for the remainder of the day.
Resolved further , Th.it the cleik of
tne house be direct-ill to transmit a
copy of these resolutions to the family
of tha dc-'ua&cd.
In the house on tlie 15th the chair
announced this committee to act with
the senate committee on final adjourn
ment : * Wenzl of Pawnee , Rouse of
Hall and Woodard of Hamilton.
Petitions came in asking for the
passage of H. R. 598 , the Lincoln mon
ument bill ; for 421 , the food commis
sion bill ; one against 421 and one in
favor of equal suffrage.
The committee on deficiencies re
ported H. R. 267 , the bill appropriating
§ 47,067.45 to pay the sugar bounty
claims , to go on general file. A minor
ity report asked that the bill be in
definitely postponed. The vote on the
minority report was along partisan
lines , except that Memminger , fusion ,
voted against the minority , while
Broderick , Burns , Ditmar , Mann ,
Smith of Saline and Wenzl voted to
kill the bill. The result was 46 to 47
against the adoption of the minority
report and the bill was then nlacp.d
on general file by a vote of 46 to 39.
The same committee reported to the
general file H. R. 343 , the other siisar
bounty bill , which provided for the
payment of the sugar claims for the
year 1896 in case the farmers were
paid the additional $1 per ton for the
beets raised. This was the bill known
as the "farmers' bounty. " The amount
appropriated by the bill was § 73,966.63.
The report of the committee asked
that the bill be made a special order
for next Tuesday. A minority report
signed by McCracken , Wright and
Burns asked for the indefinite ncst-
ponement of the bill. An amendment
that the bill be placed on general file
was adopted by a vote of 51 to 43.
The committee placed on file H. R.
347 , 308 , 375 , 274. 447 , 551 , 426 , 606.
603. 499. 280 and S. F. 149 , 68 and 31.
The bills indefinitely postponed were
593. 452. 265 , 490. 441. 578 and 126.
The house on the 16th was treated
to a continuation of the senatorial
fight when Olmsted of Douglas offered
the following resolution :
Whereas , The resent session of the
legislature in drawing to a close an-1
some 300 bills are now on general file ,
many of which are of great public
importance and should become laws ,
Whereas , It will be possible to con
sider only a limited number of said
bills during the session , therefore I
move that a sifting committee , com
posed of the following members of the
house , Olmsted , Burns , Fisher , Ditmar ,
Sturgess , Tanner and Wheeler , be at
this time elected by the. house to seive
as such sifting committee during the
remainder of this session , and further ,
that no bills be considered out of the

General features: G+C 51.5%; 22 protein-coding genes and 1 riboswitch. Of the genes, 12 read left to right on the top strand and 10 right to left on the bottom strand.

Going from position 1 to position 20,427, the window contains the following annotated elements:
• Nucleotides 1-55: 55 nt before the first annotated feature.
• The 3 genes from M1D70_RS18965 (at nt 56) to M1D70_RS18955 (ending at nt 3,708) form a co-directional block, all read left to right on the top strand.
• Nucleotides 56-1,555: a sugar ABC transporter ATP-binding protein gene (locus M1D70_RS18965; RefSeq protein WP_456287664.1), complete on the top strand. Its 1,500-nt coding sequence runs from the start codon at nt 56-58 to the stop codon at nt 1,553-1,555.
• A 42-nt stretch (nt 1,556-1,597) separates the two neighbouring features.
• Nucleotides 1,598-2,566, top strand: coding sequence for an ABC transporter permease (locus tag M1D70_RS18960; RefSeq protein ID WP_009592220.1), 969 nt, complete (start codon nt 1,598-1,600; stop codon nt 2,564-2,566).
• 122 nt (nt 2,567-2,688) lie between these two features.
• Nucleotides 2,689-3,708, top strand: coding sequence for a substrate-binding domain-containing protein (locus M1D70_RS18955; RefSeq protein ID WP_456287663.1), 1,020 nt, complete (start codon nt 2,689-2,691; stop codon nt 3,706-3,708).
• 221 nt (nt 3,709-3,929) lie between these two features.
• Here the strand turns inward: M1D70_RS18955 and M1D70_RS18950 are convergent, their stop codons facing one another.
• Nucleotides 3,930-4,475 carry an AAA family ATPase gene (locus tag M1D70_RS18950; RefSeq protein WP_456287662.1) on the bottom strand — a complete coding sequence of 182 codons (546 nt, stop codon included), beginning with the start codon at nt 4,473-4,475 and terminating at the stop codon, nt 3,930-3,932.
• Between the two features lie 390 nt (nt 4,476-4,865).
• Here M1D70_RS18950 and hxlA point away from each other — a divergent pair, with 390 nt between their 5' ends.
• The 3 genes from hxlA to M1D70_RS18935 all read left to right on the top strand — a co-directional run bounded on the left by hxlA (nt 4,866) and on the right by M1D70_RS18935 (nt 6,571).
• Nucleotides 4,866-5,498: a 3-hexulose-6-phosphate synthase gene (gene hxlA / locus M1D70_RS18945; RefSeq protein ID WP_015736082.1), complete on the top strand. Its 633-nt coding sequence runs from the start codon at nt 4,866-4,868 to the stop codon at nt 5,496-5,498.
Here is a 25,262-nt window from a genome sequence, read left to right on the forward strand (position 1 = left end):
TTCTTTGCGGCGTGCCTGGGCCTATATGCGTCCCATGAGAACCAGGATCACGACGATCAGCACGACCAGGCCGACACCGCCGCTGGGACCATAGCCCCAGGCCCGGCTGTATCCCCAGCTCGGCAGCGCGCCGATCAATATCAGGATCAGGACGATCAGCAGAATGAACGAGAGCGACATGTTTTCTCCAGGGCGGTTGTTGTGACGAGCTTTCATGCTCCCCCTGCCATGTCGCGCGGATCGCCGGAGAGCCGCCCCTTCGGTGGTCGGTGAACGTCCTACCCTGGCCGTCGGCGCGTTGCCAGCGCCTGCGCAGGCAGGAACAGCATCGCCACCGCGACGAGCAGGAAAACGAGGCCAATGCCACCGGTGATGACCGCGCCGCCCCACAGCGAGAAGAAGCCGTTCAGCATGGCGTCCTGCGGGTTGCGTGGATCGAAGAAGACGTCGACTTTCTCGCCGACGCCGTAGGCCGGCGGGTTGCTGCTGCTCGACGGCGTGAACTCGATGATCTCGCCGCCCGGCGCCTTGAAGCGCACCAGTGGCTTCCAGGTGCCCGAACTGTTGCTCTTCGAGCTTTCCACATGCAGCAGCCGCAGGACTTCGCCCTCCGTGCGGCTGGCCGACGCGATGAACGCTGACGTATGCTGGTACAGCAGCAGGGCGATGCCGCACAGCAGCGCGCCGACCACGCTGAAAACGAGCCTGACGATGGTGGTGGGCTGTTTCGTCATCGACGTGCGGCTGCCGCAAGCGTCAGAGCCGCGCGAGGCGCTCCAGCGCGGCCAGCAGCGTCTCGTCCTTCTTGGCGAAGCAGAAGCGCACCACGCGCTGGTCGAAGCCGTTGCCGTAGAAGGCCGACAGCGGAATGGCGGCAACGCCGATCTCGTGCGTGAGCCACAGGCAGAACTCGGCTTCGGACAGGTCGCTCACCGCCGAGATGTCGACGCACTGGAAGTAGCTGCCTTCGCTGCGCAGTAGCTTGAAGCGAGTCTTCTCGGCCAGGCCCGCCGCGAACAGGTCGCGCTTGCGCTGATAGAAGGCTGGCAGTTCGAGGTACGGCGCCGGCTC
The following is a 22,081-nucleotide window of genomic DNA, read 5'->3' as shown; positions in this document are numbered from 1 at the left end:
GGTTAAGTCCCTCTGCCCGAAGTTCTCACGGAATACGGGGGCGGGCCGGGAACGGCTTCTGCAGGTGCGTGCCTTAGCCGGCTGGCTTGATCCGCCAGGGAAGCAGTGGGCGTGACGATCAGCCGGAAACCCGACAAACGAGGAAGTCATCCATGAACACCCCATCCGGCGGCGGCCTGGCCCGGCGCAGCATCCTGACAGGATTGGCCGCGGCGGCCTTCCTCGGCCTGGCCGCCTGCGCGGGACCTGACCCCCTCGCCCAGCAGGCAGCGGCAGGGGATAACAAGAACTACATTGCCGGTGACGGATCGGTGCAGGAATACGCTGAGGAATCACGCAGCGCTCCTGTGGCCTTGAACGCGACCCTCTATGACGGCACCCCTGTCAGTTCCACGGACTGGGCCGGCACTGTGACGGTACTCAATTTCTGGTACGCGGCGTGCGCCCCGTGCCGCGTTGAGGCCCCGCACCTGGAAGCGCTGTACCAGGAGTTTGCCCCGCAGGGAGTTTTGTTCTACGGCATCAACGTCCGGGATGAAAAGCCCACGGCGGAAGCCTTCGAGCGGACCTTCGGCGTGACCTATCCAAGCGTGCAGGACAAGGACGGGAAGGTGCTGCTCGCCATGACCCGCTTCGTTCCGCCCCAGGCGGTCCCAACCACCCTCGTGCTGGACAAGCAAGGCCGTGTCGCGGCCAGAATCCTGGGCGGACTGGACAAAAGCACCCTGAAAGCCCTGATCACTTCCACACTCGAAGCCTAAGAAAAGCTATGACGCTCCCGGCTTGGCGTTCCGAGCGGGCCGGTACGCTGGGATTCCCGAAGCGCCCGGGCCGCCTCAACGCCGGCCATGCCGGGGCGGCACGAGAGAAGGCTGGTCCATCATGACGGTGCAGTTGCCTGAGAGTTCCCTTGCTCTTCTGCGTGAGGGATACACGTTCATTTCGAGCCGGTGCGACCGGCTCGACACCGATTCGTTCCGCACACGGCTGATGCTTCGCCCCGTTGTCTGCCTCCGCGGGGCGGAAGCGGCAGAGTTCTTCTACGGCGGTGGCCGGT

regular order except such as may be
recommended by said committee from
time to time.
The resolution , after much discus
sion , was adopted.
A resolution instructing our membcv-s
of congress to work for the establish
ment of postal savings banks throug-i-
out the country was sent up by Elwood
and was adopted.
H. R. 331 , McCarthy's bill to prevent
combinations , trusts and monopolies
in the buying and selling of live stocic ,
produce and articles of trade , was
placed on third reading and passed
by a vote of 67 to IS.
S. F. 33 , by Talbot , defining who
shall practice in the supreme court
and providing penalties for violations
of the provision , was passed by a vote
of 7S to 5.
H. R. 330 , by Milbourn , appropriat
ing the sum of § 50,000 , or so much of
it as may be necessary , to establish
two additional normal schools similar
to the one at Peru and under the same
management , was passed with the
emergency clause , by a vote of 68 to 25.
The special committee appointed
some time ago to investigate as to the
use of passes by the state officials
submitted two reports. The majority
report was signed by Prince and
Smithberger and the minority report
by Sturgess. Both were accepted.
On motion of Jansen the special
order of the passage of H. R. 114 over
the governor's veto was taken up and
resulted 45 to 45.
Not having received the necessiry
three-fifths vote the bill was lost.
In the house on the 17th when the
journal was read Rouse of Hall called
attention to the fact that tne sifting
committee which was selected was
elected by a vote of only fifty mem
Discussion followed , at the end of
which the journal of the previous day
was adopted ana the sifting commit
tee was made secure in its position.
Standing committees reported to the
general file H. R , 141. 602 , 563 , 595 ,
554 , 560 , 181 and . F. 154 , 148 and 61.
The bills indefinitely postpone !
were H. R. 454 534 , 573 , 59 , 576 , 2 , 2u3
and 224. The last numbered bill had
already been made a special order ,
and there was a motion to reject the
report and put the bill on file. The
motion was defeated by a vote ct' 24
After recess bills were taken up for
passage. H. R. 251 , by Taylor of Cus
ter , an act to amend section 3 of chap
ter 28 of the complied statutes of 1897 ,
entitled "Fees , " was passed by a vote
of 82 to 9.
The house then went into the com
mittee of the whole , with Detweiler 01
uouglas in the chair , to consider the
special order of the clay. S. F. 20 ,
by iiolbrook of Dodge , an act empow
ering the corporation authorities of
cities of the second class , villages and
counties to take up and pay off valid
outstanding bonds issued pursuant to
vote of electors , was recommended for
H. R. 30 , by Burns , to abolish the
state board of transportation , secre
taryships and all , was taken up.
Prince of Hall offered an amendment
which was practically a re-enactment